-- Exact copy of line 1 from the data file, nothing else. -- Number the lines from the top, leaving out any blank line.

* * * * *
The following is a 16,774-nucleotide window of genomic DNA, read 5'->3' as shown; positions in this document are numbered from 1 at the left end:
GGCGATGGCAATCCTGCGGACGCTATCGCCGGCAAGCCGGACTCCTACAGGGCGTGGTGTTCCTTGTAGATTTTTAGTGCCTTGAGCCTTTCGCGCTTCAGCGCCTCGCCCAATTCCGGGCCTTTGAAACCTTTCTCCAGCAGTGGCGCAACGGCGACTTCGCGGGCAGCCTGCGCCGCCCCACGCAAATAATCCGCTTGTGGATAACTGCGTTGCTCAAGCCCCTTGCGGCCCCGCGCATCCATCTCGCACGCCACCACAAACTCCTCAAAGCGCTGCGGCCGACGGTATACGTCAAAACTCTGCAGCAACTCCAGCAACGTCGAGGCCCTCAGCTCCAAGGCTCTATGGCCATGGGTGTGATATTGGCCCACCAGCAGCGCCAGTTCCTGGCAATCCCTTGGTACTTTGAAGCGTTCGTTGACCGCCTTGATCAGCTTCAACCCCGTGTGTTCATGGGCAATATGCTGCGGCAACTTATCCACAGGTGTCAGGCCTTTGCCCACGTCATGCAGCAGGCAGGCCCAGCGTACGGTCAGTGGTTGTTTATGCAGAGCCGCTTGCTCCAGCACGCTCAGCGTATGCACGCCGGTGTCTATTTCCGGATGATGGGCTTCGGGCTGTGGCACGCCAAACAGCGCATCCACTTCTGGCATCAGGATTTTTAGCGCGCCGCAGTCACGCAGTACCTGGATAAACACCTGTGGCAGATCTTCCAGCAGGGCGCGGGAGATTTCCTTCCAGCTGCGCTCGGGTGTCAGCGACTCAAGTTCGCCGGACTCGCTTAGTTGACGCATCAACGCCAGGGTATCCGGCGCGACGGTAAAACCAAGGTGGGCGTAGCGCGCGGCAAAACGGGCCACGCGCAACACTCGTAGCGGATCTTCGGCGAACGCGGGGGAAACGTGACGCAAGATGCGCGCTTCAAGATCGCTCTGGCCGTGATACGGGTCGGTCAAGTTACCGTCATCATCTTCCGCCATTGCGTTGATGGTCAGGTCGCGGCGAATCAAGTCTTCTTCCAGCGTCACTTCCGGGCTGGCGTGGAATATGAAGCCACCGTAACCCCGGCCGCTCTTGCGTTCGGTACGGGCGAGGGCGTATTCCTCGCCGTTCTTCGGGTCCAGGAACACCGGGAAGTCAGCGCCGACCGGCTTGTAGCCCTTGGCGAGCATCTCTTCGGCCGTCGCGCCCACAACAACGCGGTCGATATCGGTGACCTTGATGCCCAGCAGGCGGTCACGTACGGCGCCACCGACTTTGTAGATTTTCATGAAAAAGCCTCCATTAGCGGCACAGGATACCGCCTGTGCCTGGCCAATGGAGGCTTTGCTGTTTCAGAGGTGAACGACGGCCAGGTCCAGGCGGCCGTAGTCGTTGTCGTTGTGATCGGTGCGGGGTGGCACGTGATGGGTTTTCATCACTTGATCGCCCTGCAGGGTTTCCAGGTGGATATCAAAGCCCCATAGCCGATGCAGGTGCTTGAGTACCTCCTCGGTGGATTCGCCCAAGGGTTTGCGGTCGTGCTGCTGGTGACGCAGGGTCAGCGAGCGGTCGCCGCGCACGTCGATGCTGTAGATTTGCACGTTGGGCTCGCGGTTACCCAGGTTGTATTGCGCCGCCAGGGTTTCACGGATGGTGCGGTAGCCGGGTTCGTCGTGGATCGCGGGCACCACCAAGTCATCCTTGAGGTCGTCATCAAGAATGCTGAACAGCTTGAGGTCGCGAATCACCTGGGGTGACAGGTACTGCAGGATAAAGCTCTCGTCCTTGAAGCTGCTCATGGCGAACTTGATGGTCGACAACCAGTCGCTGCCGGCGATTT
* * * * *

The following is a 16,774-nucleotide window of genomic DNA, read 5'->3' as shown; positions in this document are numbered from 1 at the left end: